Charlotte Guttenberg and Chuck Helmke
Charlotte Guttenberg and Chuck Helmke

Meet the world's most tattooed senior citizens

The couple met in a tattoo parlour

Olivia Blair
Thursday 30 March 2017 17:36
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Charlotte Guttenberg got her first tattoo when she was 57-years-old. 11 years later and she is the world's most tattooed female senior citizen.

Guttenberg, from Florida, has covered 91.5 per cent of her body in ink. Her partner Chuck Helmke’s body is 93.75 per cent covered in tattoos leading the Guinness World Records 2017 to officially declare them the most tattooed senior citizen female and male, respectively.

The couple met – unsurprisingly – in a tattoo parlour in November, 2006 and have been together since 2007. Guttenberg got her first tattoo as a birthday present to herself following the death of her husband who did not like body art. Helmke, whose wife had died a month earlier, had popped into the parlour to see friends when he was asked by the tattoo artist to comfort Guttenberg who was uncomfortable during the long session.

“We both love this ancient art form, both the history and the artistry of it,” they told The Independent.

Helmke entered the world of body art long before Guttenberg, getting three in one day at the age of 18 when he had enlisted in the US army along with several of his friends.

Years later, and the couple has “full-body suits”. Why do they have so many?

“Because we can. There is no limit on the amount anyone can have, it is only limited by your own desire. It is up to the individual,” they say. “We both have body suits that are Oriental and Spiritual in theme, although they are very different. Our tattoos tell the story we each want to tell. It seems we both have a lot to say.”

Guttenberg and Helmke

The couple, who have no matching tattoos, have favourites among their sea of ink for different and poignant reasons.

“My favourite has to be the memorial tattoo to my deceased wife,” Helmke says. “ It includes her name and her two favourite stuffed toys that travelled numerous times to Japan with us, as well as to other places. It has her ashes tattooed into it.”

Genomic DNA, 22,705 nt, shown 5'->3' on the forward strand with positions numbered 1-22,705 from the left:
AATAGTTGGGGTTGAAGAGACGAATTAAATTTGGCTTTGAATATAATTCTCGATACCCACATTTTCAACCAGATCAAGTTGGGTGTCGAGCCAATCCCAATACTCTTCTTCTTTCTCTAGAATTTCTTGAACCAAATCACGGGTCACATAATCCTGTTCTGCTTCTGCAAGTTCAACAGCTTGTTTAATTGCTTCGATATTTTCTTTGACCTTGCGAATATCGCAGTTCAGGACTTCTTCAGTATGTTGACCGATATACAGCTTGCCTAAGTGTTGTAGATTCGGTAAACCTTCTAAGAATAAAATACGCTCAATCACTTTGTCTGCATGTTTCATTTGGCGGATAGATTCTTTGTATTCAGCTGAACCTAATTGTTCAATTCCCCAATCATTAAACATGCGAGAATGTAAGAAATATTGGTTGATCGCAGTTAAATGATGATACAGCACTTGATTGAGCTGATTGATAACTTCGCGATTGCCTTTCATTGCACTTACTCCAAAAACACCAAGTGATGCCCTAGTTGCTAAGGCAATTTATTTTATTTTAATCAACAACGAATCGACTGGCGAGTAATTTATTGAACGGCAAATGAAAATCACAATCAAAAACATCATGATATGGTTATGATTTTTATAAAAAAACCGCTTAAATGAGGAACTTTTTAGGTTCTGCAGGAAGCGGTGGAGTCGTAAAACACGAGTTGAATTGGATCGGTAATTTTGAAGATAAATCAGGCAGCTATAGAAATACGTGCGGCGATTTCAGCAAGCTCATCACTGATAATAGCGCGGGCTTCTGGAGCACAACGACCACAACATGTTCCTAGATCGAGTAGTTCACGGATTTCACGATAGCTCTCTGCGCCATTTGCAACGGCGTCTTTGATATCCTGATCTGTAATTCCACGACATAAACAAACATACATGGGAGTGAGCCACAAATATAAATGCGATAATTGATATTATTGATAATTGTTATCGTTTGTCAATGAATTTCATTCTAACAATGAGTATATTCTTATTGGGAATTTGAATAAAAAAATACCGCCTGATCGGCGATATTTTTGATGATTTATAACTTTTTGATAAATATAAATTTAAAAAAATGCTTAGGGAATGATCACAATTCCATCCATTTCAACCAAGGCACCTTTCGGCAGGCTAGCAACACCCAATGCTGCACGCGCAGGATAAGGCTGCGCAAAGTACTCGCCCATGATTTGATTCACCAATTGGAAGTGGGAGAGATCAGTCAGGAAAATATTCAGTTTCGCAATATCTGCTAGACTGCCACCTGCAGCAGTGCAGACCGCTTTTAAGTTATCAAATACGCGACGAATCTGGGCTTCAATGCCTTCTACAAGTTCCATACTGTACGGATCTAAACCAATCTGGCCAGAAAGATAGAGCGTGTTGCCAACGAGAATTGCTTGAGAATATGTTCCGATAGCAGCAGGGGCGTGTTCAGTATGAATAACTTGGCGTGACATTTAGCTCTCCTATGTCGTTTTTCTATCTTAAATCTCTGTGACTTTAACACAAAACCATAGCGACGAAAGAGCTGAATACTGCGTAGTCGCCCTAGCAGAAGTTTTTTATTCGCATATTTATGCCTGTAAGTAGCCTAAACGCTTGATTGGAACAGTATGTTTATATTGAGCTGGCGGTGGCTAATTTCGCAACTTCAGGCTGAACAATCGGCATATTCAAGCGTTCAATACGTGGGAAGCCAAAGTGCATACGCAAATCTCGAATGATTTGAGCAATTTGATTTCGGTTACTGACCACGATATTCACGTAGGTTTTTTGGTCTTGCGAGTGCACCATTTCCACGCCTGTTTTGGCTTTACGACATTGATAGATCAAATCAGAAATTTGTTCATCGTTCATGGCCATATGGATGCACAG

Guttenberg’s favourite is her first, a colourful butterfly on a peony, because “it was the start of my tattoo journey”.

A double vision of head-to-toe body art must lead to a lot of stares and reactions, which the couple says has mostly been positive, saying they even enjoy people looking as they can then share their “artwork” with others.

“We realise tattooing is not for everyone,” they explain. “We never attempt to force our ideas on to anyone or even encourage people to be tattooed if they are not interested in it. It is a personal decision to do so.”

However, there has also been negative comments yet Guttenberg (a writer) and Helmke (a retired self-defence trainer) have quite a refreshing and straightforward response to that as well.

“There has been some rudeness and offensive comments made – mostly on social media – but we both consider that says more about that individual than it does us. Many people are religiously and culturally opposed to tattoos, as we said, we don’t try to force our artwork on anyone. If you want to look at it, please do. If not, don’t. For us, no other response is necessary.”

In 2015, Guttenberg was recognised as being the most tattooed female senior citizen. While working on her profile, the company then came across Helmke and ratified him as the world’s most tattooed male senior citizen.

They have since had more tattoos and are awaiting to see if they have broken any more world records.

“It has been an honour for both of us to have these titles from Guinness World Records. We have enjoyed meeting, in person and on social media, the many people who have contacted us and admired or inquired about our artwork... It gives us the opportunity to interact with people that we wouldn’t have otherwise met. One of the things we both have noted, is that many young people come up to us in public, and strike up conversations with us.

“Ordinarily, they probably would not consider talking to people in our age bracket. We think our tattoos make us more approachable – they realize we are just like them despite our ages…The titles have given us the opportunity to promote a better understanding of tattooed people, especially older tattooed people, as well as affording us the ability to bridge age and gender gaps.”

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